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Turbulent flows beyond the Kolmogorov barrier through small scale 4D-PTV measurements

Contact: Cheminet Adam, , adam.cheminet@cea.fr, +33 1 69 08 70 39
The goal of this internship is to develop, test and assess particle detection methods specifically designed for the optical measurement of sub-Kolmogorov small scale structures of turbulence, in a new experimental facility : Giant Von Karman (GVK).
Possibility of continuation in PhD: Oui
Deadline for application:31/03/2023

Full description:
Viscous flows are ubiquitous in nature and impact many areas of physics, engineering sciences, astrophysics, geophysics, or aeronautics. If you stir strongly enough a viscous flow, it becomes turbulent and displays vortices and coherent structures of various sizes. Typical sizes and organization of such structures can be described by a power-law energy spectrum characteristic of a scale-to-scale energy transfer, by which all the energy injected at large scale is transferred and dissipated at small scale.

The typical scale for energy dissipation is called the Kolmogorov scale and marks the transition between the power law behavior and a steep exponential decay in the wavenumber range. Therefore, scales smaller than the Kolmogorov scale contain a negligible fraction of the kinetic energy. Because of that, it is often thought that scales below are irrelevant and that “nothing interesting is happening below the Kolmogorov scale”. For a long time, a direct numerical simulation of a viscous fluid was thought to be “well resolved” if its minimal grid spacing is Kolmogorov scale. Recent theoretical and experimental advances however suggest that many interesting phenomena do happen below the Kolmogorov scale [1] and this may impact the validity of Navier-Stokes equations (NSE) as model for the dynamics of industrial, geophysical or astrophysical fluids.

Indeed, below the Kolmogorov scale, energy fluxes can still happen and could create a non-viscous dissipation totally independent of the fluid viscosity. This would constitute genuine dissipative singularities which existence could be the origin of the well-known dissipative anomaly in turbulent flows. Existence of dissipative NSE singularities may have profound implications on the validity of NSE as a model of fluid, as differentiability is lost at this point. Furthermore, following [2,3] and confirmed by numerical simulations [4], thermal noise from the molecular agitation of the fluid could compete with macroscopic motions at scales below the Kolmogorov scale. More generally, we may think that the whole structure of small-scale turbulence is affected by thermal fluctuations that may impact or impede the development of quasi-singularities.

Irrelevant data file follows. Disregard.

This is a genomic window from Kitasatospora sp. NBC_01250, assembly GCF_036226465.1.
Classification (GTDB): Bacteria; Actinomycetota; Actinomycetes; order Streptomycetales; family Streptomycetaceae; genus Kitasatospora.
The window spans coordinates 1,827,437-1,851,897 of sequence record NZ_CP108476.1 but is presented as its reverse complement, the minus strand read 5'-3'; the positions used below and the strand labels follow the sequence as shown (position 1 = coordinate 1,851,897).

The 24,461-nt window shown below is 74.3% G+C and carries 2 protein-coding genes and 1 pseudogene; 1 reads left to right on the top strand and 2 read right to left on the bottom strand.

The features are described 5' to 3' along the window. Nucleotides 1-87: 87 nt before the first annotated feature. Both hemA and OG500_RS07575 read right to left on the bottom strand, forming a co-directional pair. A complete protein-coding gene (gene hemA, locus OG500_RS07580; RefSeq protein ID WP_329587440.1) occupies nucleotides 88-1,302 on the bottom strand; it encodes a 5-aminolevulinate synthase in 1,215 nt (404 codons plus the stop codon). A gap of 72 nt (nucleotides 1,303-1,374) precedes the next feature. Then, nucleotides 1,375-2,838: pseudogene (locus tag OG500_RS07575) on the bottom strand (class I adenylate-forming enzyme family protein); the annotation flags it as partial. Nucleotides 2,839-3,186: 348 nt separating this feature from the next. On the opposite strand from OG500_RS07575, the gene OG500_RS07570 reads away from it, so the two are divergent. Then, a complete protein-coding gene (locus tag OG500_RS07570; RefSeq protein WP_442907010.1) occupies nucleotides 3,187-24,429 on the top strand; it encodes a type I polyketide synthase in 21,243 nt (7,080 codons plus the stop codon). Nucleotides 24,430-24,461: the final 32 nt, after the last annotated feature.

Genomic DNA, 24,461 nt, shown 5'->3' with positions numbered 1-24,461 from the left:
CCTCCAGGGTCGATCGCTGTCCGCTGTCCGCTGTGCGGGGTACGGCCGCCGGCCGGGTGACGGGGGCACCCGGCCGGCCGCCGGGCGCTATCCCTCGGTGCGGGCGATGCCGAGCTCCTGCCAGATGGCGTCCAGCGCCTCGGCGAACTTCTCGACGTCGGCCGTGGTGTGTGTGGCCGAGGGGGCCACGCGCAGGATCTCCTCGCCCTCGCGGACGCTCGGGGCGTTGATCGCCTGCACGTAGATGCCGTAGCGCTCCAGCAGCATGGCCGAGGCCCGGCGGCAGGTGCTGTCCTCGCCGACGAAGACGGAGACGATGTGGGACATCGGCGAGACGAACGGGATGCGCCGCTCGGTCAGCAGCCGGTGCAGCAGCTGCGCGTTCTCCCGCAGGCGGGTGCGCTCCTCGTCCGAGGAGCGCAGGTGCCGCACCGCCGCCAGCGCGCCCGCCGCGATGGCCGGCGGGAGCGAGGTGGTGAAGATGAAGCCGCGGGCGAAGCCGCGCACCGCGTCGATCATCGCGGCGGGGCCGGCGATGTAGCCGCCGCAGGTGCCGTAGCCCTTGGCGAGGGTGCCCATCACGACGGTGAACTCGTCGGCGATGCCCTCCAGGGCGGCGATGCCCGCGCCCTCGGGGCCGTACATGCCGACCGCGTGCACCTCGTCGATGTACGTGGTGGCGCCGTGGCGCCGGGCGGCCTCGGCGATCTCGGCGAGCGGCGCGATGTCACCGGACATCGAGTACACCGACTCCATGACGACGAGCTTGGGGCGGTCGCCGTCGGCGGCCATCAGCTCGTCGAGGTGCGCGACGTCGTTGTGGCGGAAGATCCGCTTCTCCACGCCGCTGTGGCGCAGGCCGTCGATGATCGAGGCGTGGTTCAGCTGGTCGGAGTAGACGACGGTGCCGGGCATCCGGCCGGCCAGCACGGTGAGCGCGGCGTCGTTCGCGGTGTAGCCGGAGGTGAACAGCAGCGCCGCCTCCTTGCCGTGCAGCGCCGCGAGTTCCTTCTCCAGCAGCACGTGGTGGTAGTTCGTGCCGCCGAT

In the BANG project funded by the French National Research Agency, we explore the validity of the Navier-Stokes equation as a fluid model by studying the phenomena occurring below the Kolmogorov scale, using multi-scale tools and advanced visualization techniques, ie 4D Particle Tracking Velocimetry (4D-PTV), in a dedicated large turbulent experiment called Giant Von Karman (GVK) built at CEA (see Figure 1). By the sheer size of the experiment, it is perfectly tailored for the exploration of small scales as the Kolmogorov scale is of the order of 1 mm. To access small scales, we plan to carry out several 4D-PTV measurement campaigns in GVK, using high particle densities as well as unconventional optical conditions with telecentric lenses allowing for a magnification of 2 tested at LMFL. Under such optical conditions, the most difficult step 4D-PTV algorithms have to face resides in the image particle detection. Identifying particles in dense images is indeed the cornerstone of the 4D-PTV method. It is a challenging chicken-and-egg problem, where overlapping particle images generate biased particle localizations, missed particles and false positives (also known as “ghost particles”). As seeking for smaller turbulent scales can only be done by increasing the particle density, this particle image overlapping is thus identified as one of the main challenges that has to be tackled in the perspective of breaking the Kolmogorov barrier.

This internship’s aim is to develop, test and assess such a particle detection method for the problem of thermal noise characterization in order to increase the spatial resolution. The intern will build on the different algorithms and tools developed at ONERA for multiview particle detection and localisation [5] in order to process and analyze the experimental image data from GVK. At first, she/he will be in charge of creating the preliminary benchmark scenario and datasets that mimics the main features of the experimental setup. This scenario will be the basis for preliminary tuning of the processing tools before the intern handles experimental data processing and analysis from the GVK facility. The internship is the first step toward a full PHD position devoted to the discovery of sub Kolmogorov phenomena.

[1] [D19] Dubrulle B. Beyond Kolmogorov, J. Fluid Mech. Perspectives (2019).
[2] R. Betchov On the fine structure of turbulent flows, JFM 3 205-216 (1957); https://doi.org/10.1017/S0022112057000579
[3] R. Betchov Measure of the Intricacy of Turbulence The Physics of Fluids 7, 1160 (1964); https://doi.org/10.1063/1.1711356
[4] Eyink et al Dissipation-Range Fluid Turbulence and Thermal Noise (2021). https://arxiv.org/abs/2107.13954
[5] Cornic et al Double‑frame tomographic PTV at high seeding densities Experiments in Fluids,61:23 (2020).
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